Erin Stellato: Assuming you’re just taking the database as is—you’re just doing backup-restore—then no, because the Query Store is stored in the system tables in your user database, so it’s going with you. There nothing that needs to be done.

Kevin Kline: And, by default, doesn’t Query Store capture the 200 most recent queries?

Erin Stellato: Depending on which version you’re using, by default, you can capture every single query in Query Store, which I don’t recommend. Or you can use “auto,” which I would recommend. With the “auto” setting, anything that is insignificant in terms of execution, duration, CPU, or compile time or is less than three executions is not going to be captured in Query Store. But anything else that is ad hoc that exceeds those thresholds or is part of a stored procedure is going to be captured so that should be representative of your workload.

John Sterrett: Query Store is great if you want to capture the benchmark on the query level. If you’re doing multiple replays, for example, you can get a query-level representation of all those metrics and compare back and forth.

Importance of Building a Data Dictionary for Cloud Migrations

Kevin Kline: One aspect of planning a cloud migration that I want to bring up is the importance of building a data dictionary before moving to the cloud. When you’re moving databases to the cloud, even if you don’t plan on making significant changes, it’s a great time to look for any glaring problems in your SQL code or your system design. For example, you might have stored procedures that are causing a huge number of implicit conversions because the stored procedures use an incompatible data type compared to what is defined in the database table. To take a look at those types of issues, it helps to build a good data dictionary.

Kendal Van Dyke has a PowerShell library called SQL Power Doc that will build a data dictionary and an inventory of your SQL Server estate. There’s another great free tool called the Microsoft Assessment Planning (MAP) Tool Kit, which does a good job of building out your data dictionaries and a map of your infrastructure. Then we have our own product, SentryOne Document, which not only builds a data dictionary, but enables you to do impact analysis and lineage analysis. For example, you can tell whether your data came from an Oracle database, through a staging server, then to your production SQL Server. You can see all those steps with SentryOne Document. And if you need to change a specific data type, for example, you could see the impact that change would have across each system involved in the process.

Those capabilities will help if you’re also trying to ease the burden of technical debt because of bad mistakes that have cropped up in your system over the years. One of the main motivators for addressing these types of problems before the migration is that once a database goes into production in the cloud, every poorly performing query costs extra money because it burns more CPU, consumes more IO, takes up more storage space, and causes your Azure bill to go up. So, if you have a very poorly performing piece of SQL code, getting it to even a mediocre level of quality might save you 20 or 40 bucks a month. If you have dozens of queries like that, they can add up to some real money. I believe the dbatools.io also has some documentation features that will help you build a data dictionary and make sure everything in your database is consistent and in good form for the migration.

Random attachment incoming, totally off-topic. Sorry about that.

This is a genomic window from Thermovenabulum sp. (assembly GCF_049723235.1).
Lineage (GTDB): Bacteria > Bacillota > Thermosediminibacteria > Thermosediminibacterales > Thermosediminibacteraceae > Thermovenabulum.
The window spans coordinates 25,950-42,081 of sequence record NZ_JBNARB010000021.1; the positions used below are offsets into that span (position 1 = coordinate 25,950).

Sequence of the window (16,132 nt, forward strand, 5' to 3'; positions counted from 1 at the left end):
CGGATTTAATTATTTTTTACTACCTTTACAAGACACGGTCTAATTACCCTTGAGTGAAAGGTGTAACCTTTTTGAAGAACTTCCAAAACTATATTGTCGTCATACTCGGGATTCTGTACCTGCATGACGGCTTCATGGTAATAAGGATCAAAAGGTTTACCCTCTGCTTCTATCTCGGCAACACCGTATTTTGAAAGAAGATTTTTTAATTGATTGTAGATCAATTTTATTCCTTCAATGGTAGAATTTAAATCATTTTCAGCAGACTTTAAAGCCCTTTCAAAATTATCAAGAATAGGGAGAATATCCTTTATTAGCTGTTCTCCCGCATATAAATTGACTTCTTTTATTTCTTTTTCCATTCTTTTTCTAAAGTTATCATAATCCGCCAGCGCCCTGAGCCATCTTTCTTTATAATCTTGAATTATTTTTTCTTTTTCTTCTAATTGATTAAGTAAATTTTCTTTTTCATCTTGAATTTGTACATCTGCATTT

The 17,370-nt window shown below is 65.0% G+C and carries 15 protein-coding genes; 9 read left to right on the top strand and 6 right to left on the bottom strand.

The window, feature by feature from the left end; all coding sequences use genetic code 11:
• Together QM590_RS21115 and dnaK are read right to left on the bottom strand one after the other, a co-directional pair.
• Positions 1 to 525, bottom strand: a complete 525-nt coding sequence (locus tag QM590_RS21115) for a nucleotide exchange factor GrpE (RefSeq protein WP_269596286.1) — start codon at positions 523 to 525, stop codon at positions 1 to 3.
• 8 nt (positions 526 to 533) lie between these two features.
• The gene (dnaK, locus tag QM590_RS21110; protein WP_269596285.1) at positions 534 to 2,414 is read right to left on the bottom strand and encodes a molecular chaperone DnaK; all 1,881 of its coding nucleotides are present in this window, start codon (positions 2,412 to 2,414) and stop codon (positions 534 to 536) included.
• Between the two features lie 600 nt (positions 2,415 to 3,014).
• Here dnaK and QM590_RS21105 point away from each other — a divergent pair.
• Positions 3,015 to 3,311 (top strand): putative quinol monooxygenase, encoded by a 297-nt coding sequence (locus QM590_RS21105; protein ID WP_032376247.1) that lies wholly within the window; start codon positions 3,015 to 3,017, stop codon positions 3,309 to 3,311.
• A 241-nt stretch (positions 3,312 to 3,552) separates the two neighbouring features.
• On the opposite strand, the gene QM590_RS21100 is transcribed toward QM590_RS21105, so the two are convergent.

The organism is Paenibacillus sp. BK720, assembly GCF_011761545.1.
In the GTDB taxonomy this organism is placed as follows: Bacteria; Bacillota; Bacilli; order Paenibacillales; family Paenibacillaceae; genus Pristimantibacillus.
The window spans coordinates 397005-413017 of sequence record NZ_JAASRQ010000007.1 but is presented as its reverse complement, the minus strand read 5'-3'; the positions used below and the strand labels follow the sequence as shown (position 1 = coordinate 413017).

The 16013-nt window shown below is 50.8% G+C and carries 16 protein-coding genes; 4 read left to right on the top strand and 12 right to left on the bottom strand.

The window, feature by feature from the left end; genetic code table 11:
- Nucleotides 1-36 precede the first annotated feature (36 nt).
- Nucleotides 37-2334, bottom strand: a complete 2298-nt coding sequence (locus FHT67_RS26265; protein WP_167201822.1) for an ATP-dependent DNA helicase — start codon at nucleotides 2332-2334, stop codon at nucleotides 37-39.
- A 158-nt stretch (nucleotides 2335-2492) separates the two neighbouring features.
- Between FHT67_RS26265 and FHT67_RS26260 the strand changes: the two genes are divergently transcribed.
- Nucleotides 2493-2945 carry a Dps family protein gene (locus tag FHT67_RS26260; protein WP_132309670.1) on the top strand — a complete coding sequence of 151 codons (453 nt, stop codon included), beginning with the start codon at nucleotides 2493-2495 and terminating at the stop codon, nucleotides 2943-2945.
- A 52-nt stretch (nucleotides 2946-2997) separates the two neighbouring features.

A Roundup of Most Useful Cloud Migration Tools for Database Administrators

This discussion provides plenty of context surrounding our expert panel’s picks for most useful cloud migration tool. The following is a complete list of the tools we discussed, with links to learn more:

  1. SQL Server Database Experimentation Assistant, which helps you capture database workloads on-premises or in the cloud, replay those workloads, and analyze and compare the results
  2. Azure Database Migration Service for moving databases among various platforms
  3. dbatools PowerShell module, which helps DBAs build backups and import them during the cloud migration process
  4. SQL Sentry, which DBAs can use to capture performance benchmarks
  5. SQL Server Query Store, which helps capture performance information of SQL Server queries
  6. SentryOne Document, which helps DBAs create data dictionaries in preparation for cloud migrations
  7. SQL Power Doc, a collection of Windows PowerShell scripts that discover, document, and diagnose SQL Server instances
  8. Microsoft Assessment Planning (MAP) Tool Kit, an inventory, assessment, and reporting tool

These powerful tools (many of which are free) will give you a head start in planning your database migration to the cloud.

If you have other free and useful tools applicable for aiding in the process of migrating SQL Server databases to Azure, I would love to hear about them! Please share them with me in the comments.



Kevin (@kekline) serves as Principal Program Manager at SentryOne. He is a founder and former president of PASS and the author of popular IT books like SQL in a Nutshell. Kevin is a renowned database expert, software industry veteran, Microsoft SQL Server MVP, and long-time blogger at SentryOne. As a noted leader in the SQL Server community, Kevin blogs about Microsoft Data Platform features and best practices, SQL Server trends, and professional development for data professionals.